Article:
This post has been republished via RSS; it originally appeared at: New blog articles in Microsoft Community Hub.
In this post, we’ll explore how you can get started using Azure OpenAI. We’ll take a look at setting up a resource using the Azure Portal, learn how to deploy a model, and experiment with the model in Azure OpenAI Studio.
If you’d like to see a quick overview of everything covered in this post, check out the following “getting started” video.
Getting Started with Azure OpenAI in 6-ish Minutes
Let’s dive right in!
Step 1: Create an Azure OpenAI Resource
Head over to the Azure Portal and locate the search bar at the top of the page. Search for Azure OpenAI, select that option, and then select Create.
Once you’ve navigated to the Create Azure OpenAI page you can choose your subscription, preferred resource group, and region, and enter a name for the resource. The pricing tier currently has only one option (that’s subject to change in the future).
After entering the required information, select the Next button until you get to the Review + submit screen. Then select Create.
Step 2: Explore the Newly Created Azure OpenAI Resource
Once the deployment completes, you can explore the resource. In your Azure OpenAI resource Overview page you’ll find an endpoint. This is used along with a key to add Azure OpenAI capabilities to your apps.
Select Resource Management –> Keys and Endpoint from the left menu and you’ll see the endpoint listed as well as your available keys. Although we won’t be using these in this tutorial, you’ll need them to integrate Azure OpenAI functionality into your custom apps as mentioned earlier.
Step 3: Explore Azure OpenAI Studio
Azure OpenAI offers various models such as GPT-3 and GPT-4 (currently you have to apply for access to GPT-4). How can you access these? Go to Resource Management –> Model deployments and select Manage Deployments. This will open Azure OpenAI Studio.
Before diving into the deployments screen, let’s quickly look at a few of the Azure OpenAI Studio features. Azure OpenAI Studio provides several different features such as the Chat playground and Completions playground to experiment with models you deploy. You can also Bring your own data into Azure OpenAI by uploading Word or PowerPoint documents, Markdown files, HTML files, or PDFs. The bring your own data feature combines Azure Cognitive Search with Azure OpenAI models to allow your users to ask questions about your documents using ChatGPT style functionality. In addition to these features, Azure OpenAI Studio also lets you experiment with generating images using the DALL-E playground. Although we won’t be exploring all of these options in this post, take some time to go through them and experiment on your own.
Step 4: Create a Model Deployment
To create a new Azure OpenAI model deployment you need to select a model. We’ll be using the GPT 3.5 turbo model but you should pick one that’s best for your specific needs (learn more about available models in the documentation). In the Deployments screen, select the Create new deployment button.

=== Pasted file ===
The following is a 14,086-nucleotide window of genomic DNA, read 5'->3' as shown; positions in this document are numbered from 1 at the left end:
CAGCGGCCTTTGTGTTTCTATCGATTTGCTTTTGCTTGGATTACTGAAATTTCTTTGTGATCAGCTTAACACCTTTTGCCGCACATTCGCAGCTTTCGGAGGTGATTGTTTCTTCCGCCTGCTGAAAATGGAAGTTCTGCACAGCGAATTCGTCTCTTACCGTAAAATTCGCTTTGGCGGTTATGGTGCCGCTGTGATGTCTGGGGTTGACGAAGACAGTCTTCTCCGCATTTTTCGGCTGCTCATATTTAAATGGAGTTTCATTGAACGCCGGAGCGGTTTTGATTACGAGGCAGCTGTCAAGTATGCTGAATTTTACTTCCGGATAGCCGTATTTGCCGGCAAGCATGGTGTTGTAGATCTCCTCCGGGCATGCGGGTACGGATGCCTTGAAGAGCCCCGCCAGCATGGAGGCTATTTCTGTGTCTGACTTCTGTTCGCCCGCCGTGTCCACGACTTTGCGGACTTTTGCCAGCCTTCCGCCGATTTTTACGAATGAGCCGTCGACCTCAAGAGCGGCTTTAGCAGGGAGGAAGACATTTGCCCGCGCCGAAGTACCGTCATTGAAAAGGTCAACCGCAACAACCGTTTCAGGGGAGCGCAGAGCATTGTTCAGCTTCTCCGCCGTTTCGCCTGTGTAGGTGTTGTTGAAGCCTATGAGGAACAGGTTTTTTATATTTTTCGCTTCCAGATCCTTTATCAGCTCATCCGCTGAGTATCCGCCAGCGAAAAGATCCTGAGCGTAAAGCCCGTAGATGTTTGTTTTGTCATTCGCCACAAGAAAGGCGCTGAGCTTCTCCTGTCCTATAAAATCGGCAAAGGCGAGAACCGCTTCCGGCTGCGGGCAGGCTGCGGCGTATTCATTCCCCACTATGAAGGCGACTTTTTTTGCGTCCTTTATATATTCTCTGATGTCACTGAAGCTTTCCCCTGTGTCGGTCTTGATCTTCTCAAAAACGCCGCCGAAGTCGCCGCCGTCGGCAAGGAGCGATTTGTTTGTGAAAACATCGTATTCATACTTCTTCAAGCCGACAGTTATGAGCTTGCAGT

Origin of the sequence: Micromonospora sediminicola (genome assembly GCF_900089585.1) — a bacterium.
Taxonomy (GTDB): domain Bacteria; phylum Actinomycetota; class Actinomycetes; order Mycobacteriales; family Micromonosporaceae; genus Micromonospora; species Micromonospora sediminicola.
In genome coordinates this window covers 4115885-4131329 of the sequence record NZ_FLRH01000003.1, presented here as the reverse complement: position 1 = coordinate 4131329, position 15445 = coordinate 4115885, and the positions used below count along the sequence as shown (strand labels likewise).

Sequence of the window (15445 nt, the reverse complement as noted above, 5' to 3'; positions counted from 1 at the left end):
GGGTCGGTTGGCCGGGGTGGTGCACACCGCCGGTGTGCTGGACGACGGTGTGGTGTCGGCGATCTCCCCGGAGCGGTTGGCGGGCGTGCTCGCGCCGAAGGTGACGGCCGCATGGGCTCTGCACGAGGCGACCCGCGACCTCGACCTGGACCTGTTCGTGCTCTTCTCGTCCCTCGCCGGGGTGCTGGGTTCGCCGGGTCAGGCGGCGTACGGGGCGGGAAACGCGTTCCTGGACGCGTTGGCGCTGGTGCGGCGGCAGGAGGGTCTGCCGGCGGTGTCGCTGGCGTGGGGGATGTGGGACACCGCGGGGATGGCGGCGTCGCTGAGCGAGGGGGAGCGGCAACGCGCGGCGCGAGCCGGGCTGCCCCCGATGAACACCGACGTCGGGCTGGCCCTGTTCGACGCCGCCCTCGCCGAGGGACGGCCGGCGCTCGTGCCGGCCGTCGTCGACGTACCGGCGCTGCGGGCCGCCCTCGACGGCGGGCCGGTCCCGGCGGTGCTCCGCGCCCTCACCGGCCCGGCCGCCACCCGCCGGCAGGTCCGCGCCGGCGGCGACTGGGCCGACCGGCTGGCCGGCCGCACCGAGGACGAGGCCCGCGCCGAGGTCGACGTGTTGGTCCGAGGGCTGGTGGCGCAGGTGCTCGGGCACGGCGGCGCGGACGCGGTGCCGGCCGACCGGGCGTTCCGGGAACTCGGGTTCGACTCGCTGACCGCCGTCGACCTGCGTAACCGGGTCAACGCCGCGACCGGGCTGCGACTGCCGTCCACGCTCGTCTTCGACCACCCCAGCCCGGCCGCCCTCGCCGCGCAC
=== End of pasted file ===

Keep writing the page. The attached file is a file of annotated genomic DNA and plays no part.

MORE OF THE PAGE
Select the gpt-35-turbo model. In this case we’ll use 0613 for the model version since it supports OpenAI function calling. Normally you’ll select the Auto-update to default option especially if you want to ensure that the model works correctly with the different playgrounds (more on this in a moment), but we’re going to live on the wild side to explore a few things.
After setting the model and version, give your deployment a name. Something like gpt-35-turbo-0613 works fine. With everything in place you’re ready to select the Create button.
Step 5: Experiment with the Completions Playground
With the model in place, it’s time to see it in action. Let’s jump to the Completions playground in Azure OpenAI Studio. Select the model you deployed as well as an example prompt from the list. We’ll choose the Generate an email prompt in this case and then select Generate.
It’s important to note that a newly created model might need a few minutes to be fully deployed, so if you’re trying the playground functionality immediately after creating the model, you may need to wait a little a few minutes (typically 5 minutes) before you start seeing results. Otherwise you may see an error similar to the following:
If you see that error, go grab a coffee, and try again in a few minutes.
It’s also important to mention that depending on the model version you use it’s possible that you may see another error in the Completions playground since not all model versions work there. If you get an error similar to the following, go back to the deployments screen you were in earlier and create another model as shown earlier. But, this time select Auto-update to default for the version.
Wait for the new model to deploy and you should now be able to use the Completions playground and see the model in action with the Generate an email prompt.
Congratulations! You’ve just set up and tested a model using Azure OpenAI. Despite a few waiting time issues with fresh models that need to be deployed, and the current non-availability of some model versions in certain playgrounds, Azure OpenAI is a powerful resource to have at your disposal.
Don’t stop there, though. Explore the Chat playground, create images in the DALL-E playground, and do more to get additional experience working with Azure OpenAI.
If you’re wondering how you integrate Azure OpenAI with your applications using the endpoint and key mentioned earlier, stay tuned for a future video and post on that topic!
Found this information useful? Please share it with others and follow me to get updates: